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Ethan A. Schmidt Memorial Award

The History Department has established a fund with KU Endowment to honor the memory of Ethan Schmidt.  Ethan earned a PhD from the History Department in 2007.  On September 14, 2015, he died tragically, shot by a fellow colleague without provocation while in his office at Delta State University. You may read more about Ethan below.

In this way, we perpetuate the Ethan's vision of the endeavor of history.  Ethan wrote: “To be a historian…is to grapple with the very core of what it is that makes us human. Our triumphs, our tragedies, our flaws, and our strengths are all laid bare by the scholarly study of history and without this kind of inquiry there is little hope for mankind.”

To honor Ethan’s love of KU and his support for graduate student development, this fund is designated for grants to graduate students in the History Department in support of their research and professional enrichment.  Awards will support activities such as travel to archives, acquisition of research materials, workshop or conference participation, and other activities as needed that enhance their research and professionalization.   The History Department will designate the award recipient(s) annually, as account balances permit.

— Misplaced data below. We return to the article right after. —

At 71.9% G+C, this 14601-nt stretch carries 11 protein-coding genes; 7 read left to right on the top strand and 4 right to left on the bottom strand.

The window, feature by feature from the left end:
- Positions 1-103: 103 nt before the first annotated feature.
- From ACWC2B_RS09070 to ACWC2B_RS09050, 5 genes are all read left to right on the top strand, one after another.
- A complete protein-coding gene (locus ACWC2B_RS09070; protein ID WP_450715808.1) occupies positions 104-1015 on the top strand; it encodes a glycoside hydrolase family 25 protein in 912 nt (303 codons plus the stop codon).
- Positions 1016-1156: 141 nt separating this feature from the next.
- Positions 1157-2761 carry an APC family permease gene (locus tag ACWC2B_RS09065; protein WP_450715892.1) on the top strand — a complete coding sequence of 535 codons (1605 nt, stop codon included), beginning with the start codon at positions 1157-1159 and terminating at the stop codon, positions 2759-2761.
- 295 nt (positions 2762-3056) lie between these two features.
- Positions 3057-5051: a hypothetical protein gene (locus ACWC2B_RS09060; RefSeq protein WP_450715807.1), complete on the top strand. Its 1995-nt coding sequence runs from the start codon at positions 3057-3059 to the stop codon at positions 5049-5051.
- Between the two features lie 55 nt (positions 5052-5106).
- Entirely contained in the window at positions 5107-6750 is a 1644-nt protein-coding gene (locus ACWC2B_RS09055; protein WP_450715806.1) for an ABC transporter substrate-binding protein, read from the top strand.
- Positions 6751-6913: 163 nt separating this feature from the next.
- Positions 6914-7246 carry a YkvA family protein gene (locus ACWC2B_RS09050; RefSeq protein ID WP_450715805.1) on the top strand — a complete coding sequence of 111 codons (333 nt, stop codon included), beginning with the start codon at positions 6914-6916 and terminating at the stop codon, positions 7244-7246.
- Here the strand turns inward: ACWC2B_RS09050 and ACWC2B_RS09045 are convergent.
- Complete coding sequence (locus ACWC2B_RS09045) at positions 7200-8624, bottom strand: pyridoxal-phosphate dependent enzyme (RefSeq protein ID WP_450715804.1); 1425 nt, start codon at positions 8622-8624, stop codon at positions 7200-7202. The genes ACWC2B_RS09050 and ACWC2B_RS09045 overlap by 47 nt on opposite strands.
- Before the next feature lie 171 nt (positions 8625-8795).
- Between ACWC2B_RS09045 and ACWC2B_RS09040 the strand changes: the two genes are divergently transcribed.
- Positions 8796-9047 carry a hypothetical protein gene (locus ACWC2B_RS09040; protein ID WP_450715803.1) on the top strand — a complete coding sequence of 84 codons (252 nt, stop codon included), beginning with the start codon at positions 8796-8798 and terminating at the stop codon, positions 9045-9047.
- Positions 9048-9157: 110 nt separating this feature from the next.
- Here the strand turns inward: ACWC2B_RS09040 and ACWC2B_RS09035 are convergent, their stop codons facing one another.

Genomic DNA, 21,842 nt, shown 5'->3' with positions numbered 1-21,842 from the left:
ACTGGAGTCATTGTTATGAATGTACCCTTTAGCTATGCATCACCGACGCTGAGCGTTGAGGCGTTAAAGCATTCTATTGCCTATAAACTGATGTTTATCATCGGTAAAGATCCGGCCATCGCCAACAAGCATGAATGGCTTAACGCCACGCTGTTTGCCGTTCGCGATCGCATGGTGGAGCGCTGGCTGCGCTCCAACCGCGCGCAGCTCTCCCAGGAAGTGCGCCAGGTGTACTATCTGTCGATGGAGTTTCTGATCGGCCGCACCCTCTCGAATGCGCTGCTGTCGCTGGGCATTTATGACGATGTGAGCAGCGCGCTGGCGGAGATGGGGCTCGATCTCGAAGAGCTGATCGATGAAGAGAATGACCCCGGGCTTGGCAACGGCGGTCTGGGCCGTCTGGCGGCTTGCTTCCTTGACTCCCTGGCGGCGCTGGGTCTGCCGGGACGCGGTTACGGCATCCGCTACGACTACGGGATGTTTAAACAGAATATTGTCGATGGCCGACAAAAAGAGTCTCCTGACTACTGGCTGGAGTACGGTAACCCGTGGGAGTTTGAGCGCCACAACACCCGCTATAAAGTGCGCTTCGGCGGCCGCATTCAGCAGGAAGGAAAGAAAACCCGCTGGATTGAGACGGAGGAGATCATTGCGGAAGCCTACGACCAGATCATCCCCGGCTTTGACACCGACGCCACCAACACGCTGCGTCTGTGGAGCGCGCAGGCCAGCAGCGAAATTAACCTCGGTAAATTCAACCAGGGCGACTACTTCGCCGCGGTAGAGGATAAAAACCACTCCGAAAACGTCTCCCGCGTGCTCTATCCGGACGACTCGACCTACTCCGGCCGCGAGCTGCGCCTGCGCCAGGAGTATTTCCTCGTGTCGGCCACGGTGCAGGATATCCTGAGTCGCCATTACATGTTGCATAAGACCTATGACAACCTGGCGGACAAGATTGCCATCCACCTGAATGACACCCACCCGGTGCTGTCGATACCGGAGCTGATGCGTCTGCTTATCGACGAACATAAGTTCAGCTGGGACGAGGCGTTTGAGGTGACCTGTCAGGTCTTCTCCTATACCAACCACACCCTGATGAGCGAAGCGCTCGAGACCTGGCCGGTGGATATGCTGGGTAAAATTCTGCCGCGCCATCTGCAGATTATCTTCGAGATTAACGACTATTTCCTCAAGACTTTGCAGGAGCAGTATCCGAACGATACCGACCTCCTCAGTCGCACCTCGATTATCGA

Contributions should be sent to the KU Endowment, designated for the Ethan A. Schimdt Memorial Award, account # 41698. 

You may make donations through the KU Endowment website:


or by check sent to:

Gift Processing Department

KU Endowment

P.O. Box 928

Lawrence, KS 66044-0928


or by telephone:



Remembering Ethan Schmidt, Ph.D.

With great sadness, the History Department honors the memory of Ethan Schmidt, a 2007 PhD recipient from our department.  Ethan, now a history professor at Delta State University in Mississippi, was shot and killed by a gunman on campus September 14.

Ethan served as president of HGSO while he was a student here, and was instrumental in restructuring our graduate program.  His sincerity, good sense, imaginative teaching, and keen historical mind earned him the admiration of everyone who knew him.   He was an exemplary graduate student in his time with us, and he became an exemplary faculty member.  He represented the very best our department has to offer. 

Ethan published two books, Native Americans in the American Revolution: How the War Divided, Devastated, and Transformed the Early American Indian World (Santa Barbara: Praeger, 2014) and The Divided Dominion: Social Conflict and Indian Hatred in Early Virginia (Boulder, Colorado : University Press of Colorado, 2015).  These publications grew out of his Ph.D. studies.

Ethan leaves behind a wife, Liz, and three children—Connor, Dylan, and Brianna.  All of us who knew him mourn this loss and treasure his memory.

Please also visit this GoFundMe site for ways to support Ethan's family and honor his memory.



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